By Adam Andrzejewski
The four head coaches from football powerhouses Alabama, Clemson, Ohio State, and Notre Dame collectively earned $25.9 million this year.
Alabama’s Nick Saban pulled in $9.3 million. In the NCAA College Football Playoff on New Year’s Day, his Crimson Tide will take on Notre Dame head coach Brian Kelly, who made $1.9 million. In the other bracket, Clemson head coach Dabo Swinny made $8.3 million while his rival, Ohio State coach Ryan Day, made $5.4 million plus a $1 million contribution to his retirement.
But for the paltry $1.9 million earned by Notre Dame head coach Brian Kelly, the collective compensation of the four coaches could have topped $30 million.
College football coaches are some of the most highly compensated public employees in the country. So, while the action on the field is sure to be interesting, taxpayers should be paying attention to what is happening on the sidelines.
#1 Alabama, Coach Nick Saban: Saban’s $9.3 million in cash
compensation last year was 23 times larger than the salary of any U.S. president. In our database of 23 million public employee salary and pension records, Saban out-earned them all. Adding up his cash compensation since 2010, Saban’s received $90.8 million.
#2 Clemson, Coach Dabo Swinney: With an $8.3 million in cash
compensation, Swinney was the second most highly compensated public employee in the country last year. However, even assistant coaches at Clemson make millions of dollars. Brent Venables, the defensive coordinator, is a $2-million dollar man and the second highest paid assistant coach in the country (behind an assistant at LSU).
#3 Ohio State, Coach Ryan Day: Day’s $5.4 million in cash compensation was augmented by a $1 million lump sum retirement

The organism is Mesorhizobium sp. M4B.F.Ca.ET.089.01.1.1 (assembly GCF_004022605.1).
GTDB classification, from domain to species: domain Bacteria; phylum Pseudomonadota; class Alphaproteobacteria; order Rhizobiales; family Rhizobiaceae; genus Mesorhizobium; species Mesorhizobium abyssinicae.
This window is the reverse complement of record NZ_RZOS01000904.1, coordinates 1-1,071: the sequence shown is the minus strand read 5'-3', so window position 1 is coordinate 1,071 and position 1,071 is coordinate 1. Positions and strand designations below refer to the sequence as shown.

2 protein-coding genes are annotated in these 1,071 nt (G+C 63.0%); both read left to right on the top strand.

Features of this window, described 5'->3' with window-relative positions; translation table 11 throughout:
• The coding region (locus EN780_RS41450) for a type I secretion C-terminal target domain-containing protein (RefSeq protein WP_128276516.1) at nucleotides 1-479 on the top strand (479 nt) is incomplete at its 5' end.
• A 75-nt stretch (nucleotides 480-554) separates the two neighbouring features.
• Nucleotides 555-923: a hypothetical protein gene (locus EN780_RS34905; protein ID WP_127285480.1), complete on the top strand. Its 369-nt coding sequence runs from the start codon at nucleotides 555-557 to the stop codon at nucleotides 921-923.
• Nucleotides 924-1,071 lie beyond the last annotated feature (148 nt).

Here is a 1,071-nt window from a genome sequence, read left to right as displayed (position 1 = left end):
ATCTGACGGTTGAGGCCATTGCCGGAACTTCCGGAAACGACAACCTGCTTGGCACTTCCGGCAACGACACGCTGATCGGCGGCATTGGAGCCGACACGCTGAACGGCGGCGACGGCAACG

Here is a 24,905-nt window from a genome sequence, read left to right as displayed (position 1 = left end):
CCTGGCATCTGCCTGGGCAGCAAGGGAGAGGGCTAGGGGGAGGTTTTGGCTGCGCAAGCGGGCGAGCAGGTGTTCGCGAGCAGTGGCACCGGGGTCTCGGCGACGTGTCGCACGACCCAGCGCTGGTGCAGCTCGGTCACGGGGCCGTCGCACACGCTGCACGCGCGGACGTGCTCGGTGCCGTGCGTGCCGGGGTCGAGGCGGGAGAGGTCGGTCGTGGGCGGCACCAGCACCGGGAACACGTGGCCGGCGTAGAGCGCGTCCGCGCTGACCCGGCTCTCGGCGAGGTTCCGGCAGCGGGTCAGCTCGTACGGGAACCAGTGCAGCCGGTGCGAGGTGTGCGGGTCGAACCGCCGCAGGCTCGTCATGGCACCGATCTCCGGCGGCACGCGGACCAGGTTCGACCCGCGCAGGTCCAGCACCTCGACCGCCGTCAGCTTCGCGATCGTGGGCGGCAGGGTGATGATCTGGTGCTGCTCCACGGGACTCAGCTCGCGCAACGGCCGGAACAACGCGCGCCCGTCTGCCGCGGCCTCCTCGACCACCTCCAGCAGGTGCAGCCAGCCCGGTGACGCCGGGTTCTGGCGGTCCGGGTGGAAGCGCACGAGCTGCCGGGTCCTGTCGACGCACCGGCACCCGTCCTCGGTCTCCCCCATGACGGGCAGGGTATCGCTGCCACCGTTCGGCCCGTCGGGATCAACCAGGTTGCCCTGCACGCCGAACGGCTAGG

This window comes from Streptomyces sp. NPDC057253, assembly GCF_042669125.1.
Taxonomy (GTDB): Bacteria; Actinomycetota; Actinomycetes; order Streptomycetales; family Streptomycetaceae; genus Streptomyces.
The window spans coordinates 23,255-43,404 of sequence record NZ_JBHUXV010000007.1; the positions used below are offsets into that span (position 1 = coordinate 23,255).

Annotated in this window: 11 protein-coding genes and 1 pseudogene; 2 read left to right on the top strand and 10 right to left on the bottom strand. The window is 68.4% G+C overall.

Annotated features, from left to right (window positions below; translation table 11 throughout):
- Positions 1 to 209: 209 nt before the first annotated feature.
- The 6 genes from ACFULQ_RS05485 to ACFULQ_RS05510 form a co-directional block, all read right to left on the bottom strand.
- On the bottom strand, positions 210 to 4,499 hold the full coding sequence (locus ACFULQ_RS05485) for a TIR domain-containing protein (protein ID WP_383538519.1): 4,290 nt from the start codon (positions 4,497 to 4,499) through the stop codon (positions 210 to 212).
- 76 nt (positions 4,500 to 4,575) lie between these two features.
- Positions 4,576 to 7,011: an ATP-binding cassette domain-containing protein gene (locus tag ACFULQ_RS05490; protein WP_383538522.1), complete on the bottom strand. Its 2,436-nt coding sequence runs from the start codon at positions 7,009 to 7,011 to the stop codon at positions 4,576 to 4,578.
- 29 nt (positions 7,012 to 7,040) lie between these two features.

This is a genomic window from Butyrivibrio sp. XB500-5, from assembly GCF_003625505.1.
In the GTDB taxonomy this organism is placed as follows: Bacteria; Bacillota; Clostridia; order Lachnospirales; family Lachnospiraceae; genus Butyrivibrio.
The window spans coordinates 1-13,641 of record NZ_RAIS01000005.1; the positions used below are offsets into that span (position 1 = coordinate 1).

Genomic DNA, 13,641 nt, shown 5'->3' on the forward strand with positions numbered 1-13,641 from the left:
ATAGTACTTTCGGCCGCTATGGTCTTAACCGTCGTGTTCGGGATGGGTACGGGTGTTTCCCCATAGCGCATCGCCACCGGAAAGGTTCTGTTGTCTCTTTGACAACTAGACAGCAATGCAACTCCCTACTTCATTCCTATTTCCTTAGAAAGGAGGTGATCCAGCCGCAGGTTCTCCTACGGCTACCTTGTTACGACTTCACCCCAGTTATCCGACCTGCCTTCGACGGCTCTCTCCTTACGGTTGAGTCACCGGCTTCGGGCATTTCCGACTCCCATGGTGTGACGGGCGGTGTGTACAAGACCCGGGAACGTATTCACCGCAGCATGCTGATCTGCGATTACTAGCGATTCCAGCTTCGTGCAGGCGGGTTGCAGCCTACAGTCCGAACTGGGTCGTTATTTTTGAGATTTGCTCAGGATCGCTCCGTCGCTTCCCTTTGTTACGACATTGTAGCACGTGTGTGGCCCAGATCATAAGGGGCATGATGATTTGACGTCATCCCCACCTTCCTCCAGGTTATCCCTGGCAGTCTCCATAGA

contribution. His contract makes him a top eight most highly compensated head coach in the country. In 2019, Day took over from Urban Meyer. However, according to our Freedom of Information Act request, Meyer didn’t leave the university. Today, Ohio State pays Meyer $102,000 for duties as an “assistant director - athletics.”
#4 Notre Dame, Coach Brian Kelly: Kelly’s $1.9 million salary pales in comparison to his colleagues in the Playoff, according to the school’s IRS 990 filing (FY2019). As a private institution, Golden Dome salaries are not subsidized by taxpayers and the school is under no obligation to disclose its payroll. However, we dug into Notre Dame’s IRS filings and found Kelly’s cash compensation. Interestingly, Kelly in 2019 made less than the $2.1 million that he made in 2017.
Consider this: While snow still covers the stadium that Rockne built in South Bend during the first eleven weeks of the year, Nick Saban at Alabama out-earns the annual wages of Brian Kelly.
Administrators and die-hard fans at these elite football schools argue that their coaches are worth the money… as long as they keep winning. After all, their football programs generate a positive income from operations.
Yet, a 2017 Bloomberg investigation found that Alabama football is built on a crippling debt and owes $225 million over the next 28 years. Clemson tripled its athletic debt over the past decade.
In fact, a 2019 Bloomberg expose on Clemson revealed that the football program only made $7.7 million in 2018 even though it made the college football playoff.
The Dabo Swinney’s and Nick Saban’s of the world better keep winning.
$93 million. That’s how much money Dabo Swinney will earn on his 10-year contract at Clemson. According to our audit, Nick Saban made $90.8 million since 2010 (11-years).
“Well, you know, we really made a commitment to be here at the University of Alabama for the rest of our career, and we certainly appreciate the fact that the University made such a commitment to us,” Saban said in 2014.
"I am grateful and humbled by the incredible commitment Clemson has made to me, my family and our football program," Swinney said in 2019 after inking his massive $93 million contract. "For more than a decade, we have given our all to provide this world-class university and our incredible fans the championship football program they deserve – to live up to ‘Best is the Standard.’”
“Financial contraction seems inevitable. That idea is particularly magnified when you consider the way coaching salaries have boomed over the last decade,” wrote Chris Hummer at 24/7 Sports in March 2020.